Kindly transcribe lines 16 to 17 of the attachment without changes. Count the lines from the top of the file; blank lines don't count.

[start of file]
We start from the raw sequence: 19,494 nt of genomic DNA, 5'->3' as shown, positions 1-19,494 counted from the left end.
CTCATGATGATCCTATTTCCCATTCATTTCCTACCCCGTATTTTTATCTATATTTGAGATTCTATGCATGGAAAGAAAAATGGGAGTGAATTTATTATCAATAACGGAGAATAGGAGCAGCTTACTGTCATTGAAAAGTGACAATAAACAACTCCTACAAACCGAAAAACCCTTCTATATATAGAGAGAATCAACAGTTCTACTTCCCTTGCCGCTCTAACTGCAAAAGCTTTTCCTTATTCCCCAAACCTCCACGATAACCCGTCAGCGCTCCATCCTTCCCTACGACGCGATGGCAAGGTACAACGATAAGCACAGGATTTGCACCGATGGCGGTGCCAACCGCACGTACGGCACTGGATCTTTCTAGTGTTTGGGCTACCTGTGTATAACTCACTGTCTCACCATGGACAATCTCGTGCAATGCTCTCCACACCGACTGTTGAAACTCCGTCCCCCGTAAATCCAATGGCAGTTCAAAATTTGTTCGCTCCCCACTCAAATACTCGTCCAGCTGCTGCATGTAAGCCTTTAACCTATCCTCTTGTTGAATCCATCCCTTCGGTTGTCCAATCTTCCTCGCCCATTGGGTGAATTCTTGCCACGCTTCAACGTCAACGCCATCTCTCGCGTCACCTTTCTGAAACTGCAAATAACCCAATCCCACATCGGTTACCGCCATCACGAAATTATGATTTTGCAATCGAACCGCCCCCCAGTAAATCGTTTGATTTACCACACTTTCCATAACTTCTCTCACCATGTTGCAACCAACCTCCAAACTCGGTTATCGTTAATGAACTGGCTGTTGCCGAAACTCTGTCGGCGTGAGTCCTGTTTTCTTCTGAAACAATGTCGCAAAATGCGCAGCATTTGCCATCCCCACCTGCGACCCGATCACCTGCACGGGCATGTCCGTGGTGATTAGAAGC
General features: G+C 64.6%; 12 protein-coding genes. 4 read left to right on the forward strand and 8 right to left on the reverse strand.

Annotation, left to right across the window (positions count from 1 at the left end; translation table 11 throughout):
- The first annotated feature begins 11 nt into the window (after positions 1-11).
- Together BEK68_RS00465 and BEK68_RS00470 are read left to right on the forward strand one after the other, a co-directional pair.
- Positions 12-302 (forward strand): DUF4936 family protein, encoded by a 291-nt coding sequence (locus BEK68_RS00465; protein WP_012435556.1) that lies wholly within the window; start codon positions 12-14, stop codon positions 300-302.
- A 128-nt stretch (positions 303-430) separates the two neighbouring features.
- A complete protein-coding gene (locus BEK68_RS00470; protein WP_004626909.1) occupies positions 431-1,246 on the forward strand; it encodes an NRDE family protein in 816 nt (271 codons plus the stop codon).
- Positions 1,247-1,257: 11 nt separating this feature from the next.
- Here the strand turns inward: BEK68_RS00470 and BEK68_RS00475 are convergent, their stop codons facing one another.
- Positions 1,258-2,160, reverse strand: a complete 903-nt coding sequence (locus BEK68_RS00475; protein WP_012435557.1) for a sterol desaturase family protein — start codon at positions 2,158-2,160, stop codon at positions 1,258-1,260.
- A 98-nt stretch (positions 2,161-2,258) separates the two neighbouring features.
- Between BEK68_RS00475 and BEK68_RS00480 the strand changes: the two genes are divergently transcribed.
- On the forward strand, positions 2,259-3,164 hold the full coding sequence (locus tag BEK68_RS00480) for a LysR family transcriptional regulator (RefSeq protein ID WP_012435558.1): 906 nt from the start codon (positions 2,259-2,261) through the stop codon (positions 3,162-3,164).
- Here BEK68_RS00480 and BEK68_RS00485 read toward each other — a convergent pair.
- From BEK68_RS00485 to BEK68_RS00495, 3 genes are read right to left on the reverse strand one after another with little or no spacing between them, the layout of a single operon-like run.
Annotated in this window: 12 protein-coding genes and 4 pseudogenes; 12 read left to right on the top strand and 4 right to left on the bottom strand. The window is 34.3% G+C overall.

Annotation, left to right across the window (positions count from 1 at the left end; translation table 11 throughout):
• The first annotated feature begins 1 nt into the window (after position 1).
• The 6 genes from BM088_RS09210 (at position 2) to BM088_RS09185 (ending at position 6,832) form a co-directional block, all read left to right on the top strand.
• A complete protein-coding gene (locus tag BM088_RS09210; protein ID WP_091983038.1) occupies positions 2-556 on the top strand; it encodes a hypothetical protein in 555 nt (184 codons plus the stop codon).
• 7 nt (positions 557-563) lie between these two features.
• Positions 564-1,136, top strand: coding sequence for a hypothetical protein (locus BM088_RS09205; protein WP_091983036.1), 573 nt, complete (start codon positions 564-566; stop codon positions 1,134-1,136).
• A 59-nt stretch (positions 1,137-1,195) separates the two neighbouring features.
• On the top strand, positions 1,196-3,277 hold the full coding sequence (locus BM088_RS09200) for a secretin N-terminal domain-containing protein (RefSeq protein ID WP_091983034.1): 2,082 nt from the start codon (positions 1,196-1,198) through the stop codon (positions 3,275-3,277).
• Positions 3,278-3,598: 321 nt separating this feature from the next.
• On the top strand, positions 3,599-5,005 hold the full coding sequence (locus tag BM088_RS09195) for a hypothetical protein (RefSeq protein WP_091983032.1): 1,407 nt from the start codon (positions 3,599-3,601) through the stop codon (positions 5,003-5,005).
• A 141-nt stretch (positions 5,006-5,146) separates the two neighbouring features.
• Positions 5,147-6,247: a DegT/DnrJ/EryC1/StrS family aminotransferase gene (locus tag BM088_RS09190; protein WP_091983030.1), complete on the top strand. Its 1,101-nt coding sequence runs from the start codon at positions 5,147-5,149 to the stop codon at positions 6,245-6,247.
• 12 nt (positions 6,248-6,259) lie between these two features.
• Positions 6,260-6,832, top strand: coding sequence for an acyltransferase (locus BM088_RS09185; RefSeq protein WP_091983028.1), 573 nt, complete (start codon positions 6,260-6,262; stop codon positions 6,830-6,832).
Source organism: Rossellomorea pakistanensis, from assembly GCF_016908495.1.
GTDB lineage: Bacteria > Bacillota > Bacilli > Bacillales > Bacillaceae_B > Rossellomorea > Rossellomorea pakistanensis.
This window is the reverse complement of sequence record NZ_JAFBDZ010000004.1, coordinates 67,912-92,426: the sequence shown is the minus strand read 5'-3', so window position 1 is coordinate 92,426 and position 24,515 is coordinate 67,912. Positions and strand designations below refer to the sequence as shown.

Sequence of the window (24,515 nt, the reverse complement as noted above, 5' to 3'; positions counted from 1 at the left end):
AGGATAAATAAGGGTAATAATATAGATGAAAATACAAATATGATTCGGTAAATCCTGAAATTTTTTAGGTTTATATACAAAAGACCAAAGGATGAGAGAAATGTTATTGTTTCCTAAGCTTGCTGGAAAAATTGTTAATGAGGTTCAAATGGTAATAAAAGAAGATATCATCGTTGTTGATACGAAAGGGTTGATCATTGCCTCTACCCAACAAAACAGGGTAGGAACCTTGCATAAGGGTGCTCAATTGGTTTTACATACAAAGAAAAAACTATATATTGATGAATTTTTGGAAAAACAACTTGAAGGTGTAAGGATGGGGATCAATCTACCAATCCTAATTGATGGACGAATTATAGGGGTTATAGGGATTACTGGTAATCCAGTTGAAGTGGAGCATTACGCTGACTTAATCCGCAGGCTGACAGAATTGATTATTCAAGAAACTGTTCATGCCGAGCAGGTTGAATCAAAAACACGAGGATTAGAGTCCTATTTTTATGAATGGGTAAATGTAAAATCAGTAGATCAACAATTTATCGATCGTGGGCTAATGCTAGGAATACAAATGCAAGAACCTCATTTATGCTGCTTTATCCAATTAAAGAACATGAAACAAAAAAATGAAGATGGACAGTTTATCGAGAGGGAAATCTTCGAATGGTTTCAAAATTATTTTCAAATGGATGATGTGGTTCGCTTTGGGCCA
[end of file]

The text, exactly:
- Here BEK68_RS00480 and BEK68_RS00485 read toward each other — a convergent pair.
- From BEK68_RS00485 to BEK68_RS00495, 3 genes are read right to left on the reverse strand one after another with little or no spacing between them, the layout of a single operon-like run.